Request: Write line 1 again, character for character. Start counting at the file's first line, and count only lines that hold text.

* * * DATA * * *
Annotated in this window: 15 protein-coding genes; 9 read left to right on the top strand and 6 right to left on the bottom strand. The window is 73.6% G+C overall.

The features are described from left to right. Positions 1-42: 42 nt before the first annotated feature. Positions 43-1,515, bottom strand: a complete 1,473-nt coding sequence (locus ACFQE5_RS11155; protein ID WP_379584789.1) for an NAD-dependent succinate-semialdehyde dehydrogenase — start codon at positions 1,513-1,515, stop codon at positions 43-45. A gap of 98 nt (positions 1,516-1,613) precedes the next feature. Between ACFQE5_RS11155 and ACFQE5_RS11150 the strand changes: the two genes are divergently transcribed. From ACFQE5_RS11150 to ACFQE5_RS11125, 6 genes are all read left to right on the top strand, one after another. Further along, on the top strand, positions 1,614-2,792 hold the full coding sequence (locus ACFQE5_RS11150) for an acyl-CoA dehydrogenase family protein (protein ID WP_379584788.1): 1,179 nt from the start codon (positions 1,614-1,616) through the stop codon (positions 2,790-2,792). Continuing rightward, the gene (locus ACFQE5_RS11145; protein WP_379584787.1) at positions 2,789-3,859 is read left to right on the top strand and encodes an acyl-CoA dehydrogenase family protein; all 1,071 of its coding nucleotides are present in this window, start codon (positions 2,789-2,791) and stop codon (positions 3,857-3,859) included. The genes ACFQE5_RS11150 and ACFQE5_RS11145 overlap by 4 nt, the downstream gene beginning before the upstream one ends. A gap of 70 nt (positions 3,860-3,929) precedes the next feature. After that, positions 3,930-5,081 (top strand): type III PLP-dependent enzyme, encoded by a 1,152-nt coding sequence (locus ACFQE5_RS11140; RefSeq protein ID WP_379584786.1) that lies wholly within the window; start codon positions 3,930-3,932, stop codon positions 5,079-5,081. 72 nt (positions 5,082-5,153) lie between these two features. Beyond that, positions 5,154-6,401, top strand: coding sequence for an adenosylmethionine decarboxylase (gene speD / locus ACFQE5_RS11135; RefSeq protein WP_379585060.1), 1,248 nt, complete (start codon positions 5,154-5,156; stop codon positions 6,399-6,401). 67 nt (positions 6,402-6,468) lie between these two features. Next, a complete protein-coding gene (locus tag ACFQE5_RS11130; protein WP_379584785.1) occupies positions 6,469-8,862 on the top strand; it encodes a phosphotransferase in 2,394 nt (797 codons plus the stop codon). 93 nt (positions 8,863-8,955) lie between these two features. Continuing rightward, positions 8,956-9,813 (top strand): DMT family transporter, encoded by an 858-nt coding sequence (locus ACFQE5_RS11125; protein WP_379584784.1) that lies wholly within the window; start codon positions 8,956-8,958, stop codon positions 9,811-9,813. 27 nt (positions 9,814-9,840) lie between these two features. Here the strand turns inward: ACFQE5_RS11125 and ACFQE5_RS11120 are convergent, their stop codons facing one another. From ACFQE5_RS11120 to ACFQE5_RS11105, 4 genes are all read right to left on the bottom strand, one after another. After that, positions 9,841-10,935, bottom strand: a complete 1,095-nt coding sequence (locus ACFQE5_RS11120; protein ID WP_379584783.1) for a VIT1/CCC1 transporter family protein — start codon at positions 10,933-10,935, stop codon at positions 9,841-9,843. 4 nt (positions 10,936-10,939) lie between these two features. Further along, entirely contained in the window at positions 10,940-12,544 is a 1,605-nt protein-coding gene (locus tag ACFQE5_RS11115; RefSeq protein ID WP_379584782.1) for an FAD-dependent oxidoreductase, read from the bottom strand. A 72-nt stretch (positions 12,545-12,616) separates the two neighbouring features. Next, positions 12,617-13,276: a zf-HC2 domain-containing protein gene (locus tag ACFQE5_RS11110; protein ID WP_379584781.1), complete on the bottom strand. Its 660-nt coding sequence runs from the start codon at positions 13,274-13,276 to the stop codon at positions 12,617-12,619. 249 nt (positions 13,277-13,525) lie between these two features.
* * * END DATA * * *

Annotated in this window: 15 protein-coding genes; 9 read left to right on the top strand and 6 right to left on the bottom strand. The window is 73.6% G+C overall.